Gang Resistance Education and Training (GREAT) Program Evaluation
The U.S. Department of State has awarded CARA, the Central American Research Alliance, a $2 million grant to evaluate the Gang Resistance Education and Training (GREAT) program in El Salvador, Honduras, Panama and Costa Rica. Together with Florida International University and the University of Central America in El Salvador, CARA will work closely with students, parents, youth and police to evaluate the effectiveness of the GREAT program and make recommendations for future implementation of the program in the region. The GREAT evaluation is CARA’s inaugural research endeavor.
The Pulte Institute for Global Development at the University of Notre Dame launched CARA in early 2022, with the guidance of Tom Hare and Estela Rivero, two researchers who understand the importance of community-based research and its impact on policy. Hare, a senior researcher who has lived, studied and worked in the region over the past 20 years and wrote the book “Zonas Peligrosas: The Challenge of Creating Safe Neighborhoods in Central America,” is leading the GREAT project team alongside Rivero and Laura Miller-Graff, a Pulte Institute faculty fellow and associate professor of psychology and peace studies. “This is the first time the GREAT program will be evaluated outside of the U.S., and the results of the study are likely to have major implications for how the U.S. supports gang and violence prevention in the region going forward,” said Hare.
For many years, Central American countries have grappled with issues of crime and youth violence. Street gangs appeared in most Central American countries several decades ago, but they have followed remarkably different paths. While in El Salvador, Honduras, and Guatemala, street gangs evolved to become what many considered national threats to society, in Costa Rica, Nicaragua, and Panama, they remained focalized urban problems. However, studies conducted in Central America have also revealed that the factors behind youth violence and gang formation are similar across the region. The GREAT program aims to mitigate those risk factors through a school-based intervention program. GREAT is implemented by preventive police officers to educate students on the risks associated with delinquency and to develop channels of communication with youth. To evaluate the program, the research team will measure GREAT’s resulting outputs and outcomes, through scientifically validated evaluation methods. Among the questions that the team will seek to answer with this evaluation are:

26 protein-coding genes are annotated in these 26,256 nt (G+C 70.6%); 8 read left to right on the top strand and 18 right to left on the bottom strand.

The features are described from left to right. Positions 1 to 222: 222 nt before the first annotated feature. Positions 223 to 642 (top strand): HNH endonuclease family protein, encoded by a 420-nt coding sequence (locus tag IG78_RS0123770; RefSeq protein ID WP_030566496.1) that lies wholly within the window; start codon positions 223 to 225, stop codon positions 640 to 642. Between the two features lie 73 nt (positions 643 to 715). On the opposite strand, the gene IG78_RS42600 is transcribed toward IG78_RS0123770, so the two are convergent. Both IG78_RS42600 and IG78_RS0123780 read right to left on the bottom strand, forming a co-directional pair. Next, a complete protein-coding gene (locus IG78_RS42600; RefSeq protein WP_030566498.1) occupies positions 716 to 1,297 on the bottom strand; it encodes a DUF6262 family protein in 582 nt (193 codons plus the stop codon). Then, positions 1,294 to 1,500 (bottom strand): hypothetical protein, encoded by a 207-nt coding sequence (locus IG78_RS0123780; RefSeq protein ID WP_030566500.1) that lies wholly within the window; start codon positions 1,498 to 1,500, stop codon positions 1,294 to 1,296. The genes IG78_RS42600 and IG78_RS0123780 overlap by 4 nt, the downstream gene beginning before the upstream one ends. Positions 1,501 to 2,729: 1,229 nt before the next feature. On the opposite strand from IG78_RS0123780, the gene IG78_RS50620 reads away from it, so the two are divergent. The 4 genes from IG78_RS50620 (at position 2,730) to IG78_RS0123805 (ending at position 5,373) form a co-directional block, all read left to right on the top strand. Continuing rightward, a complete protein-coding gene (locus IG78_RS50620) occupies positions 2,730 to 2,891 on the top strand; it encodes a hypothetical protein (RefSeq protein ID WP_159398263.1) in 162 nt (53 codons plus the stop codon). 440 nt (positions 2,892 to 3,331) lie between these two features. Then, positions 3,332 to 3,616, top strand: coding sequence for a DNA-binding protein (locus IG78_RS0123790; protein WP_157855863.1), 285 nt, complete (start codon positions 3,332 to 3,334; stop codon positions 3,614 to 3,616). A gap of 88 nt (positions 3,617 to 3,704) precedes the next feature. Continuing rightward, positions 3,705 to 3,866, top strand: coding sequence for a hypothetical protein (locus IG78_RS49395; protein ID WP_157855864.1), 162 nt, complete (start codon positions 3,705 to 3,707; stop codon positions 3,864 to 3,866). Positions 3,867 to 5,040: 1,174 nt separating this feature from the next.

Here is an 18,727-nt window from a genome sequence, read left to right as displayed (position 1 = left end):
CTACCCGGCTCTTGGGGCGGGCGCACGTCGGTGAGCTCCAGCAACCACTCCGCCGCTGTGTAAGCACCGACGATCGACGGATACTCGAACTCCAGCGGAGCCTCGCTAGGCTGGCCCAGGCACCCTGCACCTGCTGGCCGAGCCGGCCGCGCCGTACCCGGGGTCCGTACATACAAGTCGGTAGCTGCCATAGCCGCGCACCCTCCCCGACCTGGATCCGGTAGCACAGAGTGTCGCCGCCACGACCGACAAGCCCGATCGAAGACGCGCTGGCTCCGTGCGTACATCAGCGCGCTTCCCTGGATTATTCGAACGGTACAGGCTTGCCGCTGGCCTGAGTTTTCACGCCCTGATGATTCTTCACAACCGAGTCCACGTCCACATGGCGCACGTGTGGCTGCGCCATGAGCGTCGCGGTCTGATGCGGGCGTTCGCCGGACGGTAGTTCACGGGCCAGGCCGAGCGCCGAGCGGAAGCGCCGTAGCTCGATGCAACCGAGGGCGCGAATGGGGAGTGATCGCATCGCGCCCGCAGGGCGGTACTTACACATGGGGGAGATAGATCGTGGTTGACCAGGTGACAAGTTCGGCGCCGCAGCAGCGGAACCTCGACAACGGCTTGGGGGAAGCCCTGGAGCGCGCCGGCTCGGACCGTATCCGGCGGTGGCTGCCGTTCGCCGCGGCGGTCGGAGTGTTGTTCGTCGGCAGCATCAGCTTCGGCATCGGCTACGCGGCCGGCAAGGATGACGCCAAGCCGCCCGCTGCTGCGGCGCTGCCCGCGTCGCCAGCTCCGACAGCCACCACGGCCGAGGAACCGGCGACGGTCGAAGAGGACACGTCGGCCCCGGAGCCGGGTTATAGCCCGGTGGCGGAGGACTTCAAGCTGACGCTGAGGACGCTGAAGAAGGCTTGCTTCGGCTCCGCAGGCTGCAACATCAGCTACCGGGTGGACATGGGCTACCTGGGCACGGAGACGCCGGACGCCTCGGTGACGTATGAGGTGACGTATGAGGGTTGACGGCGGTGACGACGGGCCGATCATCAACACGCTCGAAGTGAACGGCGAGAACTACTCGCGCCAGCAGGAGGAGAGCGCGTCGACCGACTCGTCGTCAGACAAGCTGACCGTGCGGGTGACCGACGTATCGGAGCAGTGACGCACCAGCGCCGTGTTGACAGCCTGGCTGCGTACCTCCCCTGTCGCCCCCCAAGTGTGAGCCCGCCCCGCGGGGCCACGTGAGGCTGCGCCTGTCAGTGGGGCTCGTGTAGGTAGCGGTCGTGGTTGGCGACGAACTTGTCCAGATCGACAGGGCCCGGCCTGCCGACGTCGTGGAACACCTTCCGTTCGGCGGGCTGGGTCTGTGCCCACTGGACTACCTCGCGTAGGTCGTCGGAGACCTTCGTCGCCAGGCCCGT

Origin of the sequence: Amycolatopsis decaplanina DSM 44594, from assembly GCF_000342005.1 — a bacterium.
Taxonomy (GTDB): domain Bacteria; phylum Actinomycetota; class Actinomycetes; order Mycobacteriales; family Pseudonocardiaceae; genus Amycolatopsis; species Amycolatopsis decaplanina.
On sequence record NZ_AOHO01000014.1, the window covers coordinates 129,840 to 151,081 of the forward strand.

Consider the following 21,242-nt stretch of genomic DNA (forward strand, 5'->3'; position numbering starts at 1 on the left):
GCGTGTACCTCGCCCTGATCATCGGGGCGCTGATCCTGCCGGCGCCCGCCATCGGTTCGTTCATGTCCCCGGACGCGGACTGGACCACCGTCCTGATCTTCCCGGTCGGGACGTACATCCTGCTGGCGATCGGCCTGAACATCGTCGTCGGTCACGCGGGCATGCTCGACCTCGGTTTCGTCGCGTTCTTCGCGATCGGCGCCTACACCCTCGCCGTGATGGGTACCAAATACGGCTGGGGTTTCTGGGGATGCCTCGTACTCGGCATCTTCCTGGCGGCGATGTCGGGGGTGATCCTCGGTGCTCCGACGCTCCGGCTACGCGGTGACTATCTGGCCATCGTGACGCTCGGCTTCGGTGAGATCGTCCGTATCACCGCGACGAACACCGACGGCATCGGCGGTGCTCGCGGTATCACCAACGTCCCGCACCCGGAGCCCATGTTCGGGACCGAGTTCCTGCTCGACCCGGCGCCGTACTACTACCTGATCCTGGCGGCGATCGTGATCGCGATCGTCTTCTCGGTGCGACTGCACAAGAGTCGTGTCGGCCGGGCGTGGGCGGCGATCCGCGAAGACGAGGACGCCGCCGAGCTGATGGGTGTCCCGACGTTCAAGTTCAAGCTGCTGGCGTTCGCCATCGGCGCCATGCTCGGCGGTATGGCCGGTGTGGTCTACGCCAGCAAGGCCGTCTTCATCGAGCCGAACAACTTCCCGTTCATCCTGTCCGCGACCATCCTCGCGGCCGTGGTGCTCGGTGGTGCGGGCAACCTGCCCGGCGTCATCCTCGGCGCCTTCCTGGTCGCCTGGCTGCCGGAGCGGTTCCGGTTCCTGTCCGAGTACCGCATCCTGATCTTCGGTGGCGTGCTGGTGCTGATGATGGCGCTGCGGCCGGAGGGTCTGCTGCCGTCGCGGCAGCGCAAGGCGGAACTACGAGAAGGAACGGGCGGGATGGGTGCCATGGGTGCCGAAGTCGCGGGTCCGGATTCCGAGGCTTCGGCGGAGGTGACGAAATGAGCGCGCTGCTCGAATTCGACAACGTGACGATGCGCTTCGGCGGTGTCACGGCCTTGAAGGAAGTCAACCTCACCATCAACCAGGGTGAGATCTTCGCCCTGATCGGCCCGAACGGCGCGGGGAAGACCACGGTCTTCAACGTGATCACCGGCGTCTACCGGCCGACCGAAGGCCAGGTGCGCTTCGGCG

- To what extent does gang membership and attitudes towards gangs differ between middle school students who participated in the GREAT program and those that did not?
- How does the GREAT program affect middle school students' risk-seeking and their ability to respond to peer pressure and bullying?
- What’s the effect of the GREAT program on middle school students’ attitudes towards the police?
By performing an evaluation that examines behaviors and attitudes related to gangs and violence, the GREAT team will be able to present evidence to policy-makers in the U.S. and in Central America as they establish priorities in the coming years.